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Thursday, July 24, 2014

The plays and movies (1823-2003)

In 1823 the novel’s first stage adaptation, Presumption; Or, The Fate of Frankenstein by Richard Brinksley Peake premiered. The creature, his face yellow and green, his limbs blue, was speechless; the novel’s complex moral explorations were reduced to a single moral: Frankenstein got punished for treading in God’s domain. Exciting scenes with the Monster alternated with sentimental set pieces among the other characters, several of whom kept breaking into song. Frankenstein was given a comical servant, named Fritz, who wasn’t privy to his master’s experiments.

Through the 19th century there were several more Frankenstein stage melodramas in England and the U.S., Paris and Vienna, as well as Frankenstein parodies, including Frankenstich, Frank-in-Steam, and The Model Man. Cooke, and later O. Smith, became closely identified with the Monster, playing him in multiple productions. The Monster and vampires began to appear together in plays. As early as the 1820s, the name “Frankenstein” started to be used interchangeably for the Monster and the Monster’s maker.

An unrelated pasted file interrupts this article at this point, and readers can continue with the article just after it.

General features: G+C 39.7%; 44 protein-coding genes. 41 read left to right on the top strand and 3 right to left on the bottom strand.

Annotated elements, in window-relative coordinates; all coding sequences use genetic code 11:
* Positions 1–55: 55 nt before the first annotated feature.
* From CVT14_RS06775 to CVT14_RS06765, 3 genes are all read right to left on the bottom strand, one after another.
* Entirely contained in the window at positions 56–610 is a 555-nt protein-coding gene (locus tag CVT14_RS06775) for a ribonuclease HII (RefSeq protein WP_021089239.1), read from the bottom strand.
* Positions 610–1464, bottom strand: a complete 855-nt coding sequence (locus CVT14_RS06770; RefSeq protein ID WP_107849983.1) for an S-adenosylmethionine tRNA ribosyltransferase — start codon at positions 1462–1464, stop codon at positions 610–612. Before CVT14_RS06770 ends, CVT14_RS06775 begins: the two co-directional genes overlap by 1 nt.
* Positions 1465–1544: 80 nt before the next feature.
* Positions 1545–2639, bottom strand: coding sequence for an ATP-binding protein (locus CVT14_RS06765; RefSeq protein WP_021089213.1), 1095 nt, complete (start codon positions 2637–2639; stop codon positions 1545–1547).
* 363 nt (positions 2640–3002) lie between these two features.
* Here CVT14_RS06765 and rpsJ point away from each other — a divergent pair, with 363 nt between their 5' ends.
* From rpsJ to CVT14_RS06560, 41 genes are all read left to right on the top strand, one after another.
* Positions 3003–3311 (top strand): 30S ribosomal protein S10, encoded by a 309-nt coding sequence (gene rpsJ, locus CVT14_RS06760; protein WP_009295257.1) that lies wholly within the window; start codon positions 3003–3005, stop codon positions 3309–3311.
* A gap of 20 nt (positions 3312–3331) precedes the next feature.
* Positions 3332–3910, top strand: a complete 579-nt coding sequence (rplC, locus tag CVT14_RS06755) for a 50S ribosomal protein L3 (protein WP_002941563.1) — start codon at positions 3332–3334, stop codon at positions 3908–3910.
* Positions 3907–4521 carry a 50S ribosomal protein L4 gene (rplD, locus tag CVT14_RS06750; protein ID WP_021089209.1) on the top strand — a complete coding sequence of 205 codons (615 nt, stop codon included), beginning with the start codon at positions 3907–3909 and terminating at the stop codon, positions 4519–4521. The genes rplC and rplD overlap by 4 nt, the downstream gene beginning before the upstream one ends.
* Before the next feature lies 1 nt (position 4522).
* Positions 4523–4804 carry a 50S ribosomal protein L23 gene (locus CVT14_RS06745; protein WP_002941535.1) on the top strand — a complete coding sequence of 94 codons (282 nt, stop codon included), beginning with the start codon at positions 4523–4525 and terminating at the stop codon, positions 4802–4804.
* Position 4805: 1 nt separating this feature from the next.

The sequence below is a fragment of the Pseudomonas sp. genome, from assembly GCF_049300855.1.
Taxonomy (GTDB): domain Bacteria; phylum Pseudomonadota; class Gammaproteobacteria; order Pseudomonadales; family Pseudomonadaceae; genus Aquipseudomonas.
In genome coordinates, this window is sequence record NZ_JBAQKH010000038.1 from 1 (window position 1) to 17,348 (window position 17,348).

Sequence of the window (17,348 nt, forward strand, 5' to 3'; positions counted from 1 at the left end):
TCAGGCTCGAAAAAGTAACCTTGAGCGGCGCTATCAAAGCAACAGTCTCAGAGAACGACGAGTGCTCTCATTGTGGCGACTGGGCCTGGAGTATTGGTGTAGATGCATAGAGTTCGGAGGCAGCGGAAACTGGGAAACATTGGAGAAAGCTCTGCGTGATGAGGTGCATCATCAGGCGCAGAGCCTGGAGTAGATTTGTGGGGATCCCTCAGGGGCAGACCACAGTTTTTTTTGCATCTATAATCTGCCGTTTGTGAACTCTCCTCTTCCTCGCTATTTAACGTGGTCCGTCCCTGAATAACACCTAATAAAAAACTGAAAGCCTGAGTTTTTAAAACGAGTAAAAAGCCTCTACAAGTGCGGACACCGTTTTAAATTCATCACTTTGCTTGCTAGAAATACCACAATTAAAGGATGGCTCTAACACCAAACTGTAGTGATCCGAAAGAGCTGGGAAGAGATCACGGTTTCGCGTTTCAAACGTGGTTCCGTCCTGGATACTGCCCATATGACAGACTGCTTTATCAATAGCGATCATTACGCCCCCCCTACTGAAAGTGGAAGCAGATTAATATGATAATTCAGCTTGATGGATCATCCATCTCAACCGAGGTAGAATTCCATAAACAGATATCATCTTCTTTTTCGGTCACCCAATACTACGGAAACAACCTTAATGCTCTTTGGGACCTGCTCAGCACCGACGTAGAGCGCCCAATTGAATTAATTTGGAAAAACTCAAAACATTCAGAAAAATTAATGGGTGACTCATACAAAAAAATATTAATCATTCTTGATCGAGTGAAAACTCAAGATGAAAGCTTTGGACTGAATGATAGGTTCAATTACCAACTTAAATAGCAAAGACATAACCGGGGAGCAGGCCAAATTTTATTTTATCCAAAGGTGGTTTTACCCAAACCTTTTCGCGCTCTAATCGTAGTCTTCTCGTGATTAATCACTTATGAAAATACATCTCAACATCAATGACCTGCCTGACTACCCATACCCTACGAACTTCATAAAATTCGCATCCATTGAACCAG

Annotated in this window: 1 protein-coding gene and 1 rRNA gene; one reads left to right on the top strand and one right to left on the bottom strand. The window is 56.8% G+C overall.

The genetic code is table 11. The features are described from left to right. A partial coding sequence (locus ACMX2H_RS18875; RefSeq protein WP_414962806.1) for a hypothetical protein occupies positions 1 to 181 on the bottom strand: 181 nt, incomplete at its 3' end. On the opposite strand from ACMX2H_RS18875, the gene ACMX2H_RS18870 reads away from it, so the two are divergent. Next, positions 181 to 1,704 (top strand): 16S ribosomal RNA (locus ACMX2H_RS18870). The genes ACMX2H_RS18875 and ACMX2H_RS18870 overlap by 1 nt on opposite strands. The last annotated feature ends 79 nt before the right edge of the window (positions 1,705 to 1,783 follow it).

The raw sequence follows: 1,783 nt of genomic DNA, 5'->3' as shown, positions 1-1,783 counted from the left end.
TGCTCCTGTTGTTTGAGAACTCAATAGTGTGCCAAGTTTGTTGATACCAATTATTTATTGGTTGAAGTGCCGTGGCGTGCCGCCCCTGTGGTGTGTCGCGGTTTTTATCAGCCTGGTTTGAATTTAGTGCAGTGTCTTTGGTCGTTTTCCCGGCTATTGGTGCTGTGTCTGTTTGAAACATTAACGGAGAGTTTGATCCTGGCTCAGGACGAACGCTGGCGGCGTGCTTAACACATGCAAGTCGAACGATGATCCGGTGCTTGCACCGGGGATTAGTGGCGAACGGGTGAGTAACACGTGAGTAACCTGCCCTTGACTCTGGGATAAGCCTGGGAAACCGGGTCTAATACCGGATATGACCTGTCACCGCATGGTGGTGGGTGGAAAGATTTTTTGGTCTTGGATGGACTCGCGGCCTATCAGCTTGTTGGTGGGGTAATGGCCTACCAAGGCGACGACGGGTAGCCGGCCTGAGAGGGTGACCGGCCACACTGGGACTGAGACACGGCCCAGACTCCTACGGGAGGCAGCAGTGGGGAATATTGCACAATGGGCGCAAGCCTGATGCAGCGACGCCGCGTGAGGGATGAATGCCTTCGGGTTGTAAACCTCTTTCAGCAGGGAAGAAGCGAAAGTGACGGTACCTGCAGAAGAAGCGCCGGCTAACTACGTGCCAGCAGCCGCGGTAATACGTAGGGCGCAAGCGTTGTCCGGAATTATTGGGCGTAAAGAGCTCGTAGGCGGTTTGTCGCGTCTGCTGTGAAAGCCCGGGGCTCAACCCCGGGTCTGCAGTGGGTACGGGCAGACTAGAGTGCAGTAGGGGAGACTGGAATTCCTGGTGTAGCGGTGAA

In 1910 the Edison Studios released a 14-minute Frankenstein, starring Charles Ogle as a patchwork monster, hunchbacked, hairy, clawed. It took shape in a cauldron of blazing chemicals, an effect achieved by setting fire to a dummy, then running the results backward. Long thought a lost film, it has recently turned up. In the second official adaptation, Life Without Soul (1915), Percy Darrell Standing played the “Brute Man” without monster makeup. It remains a lost film, as does Italy’s The Monster of Frankestein (1920).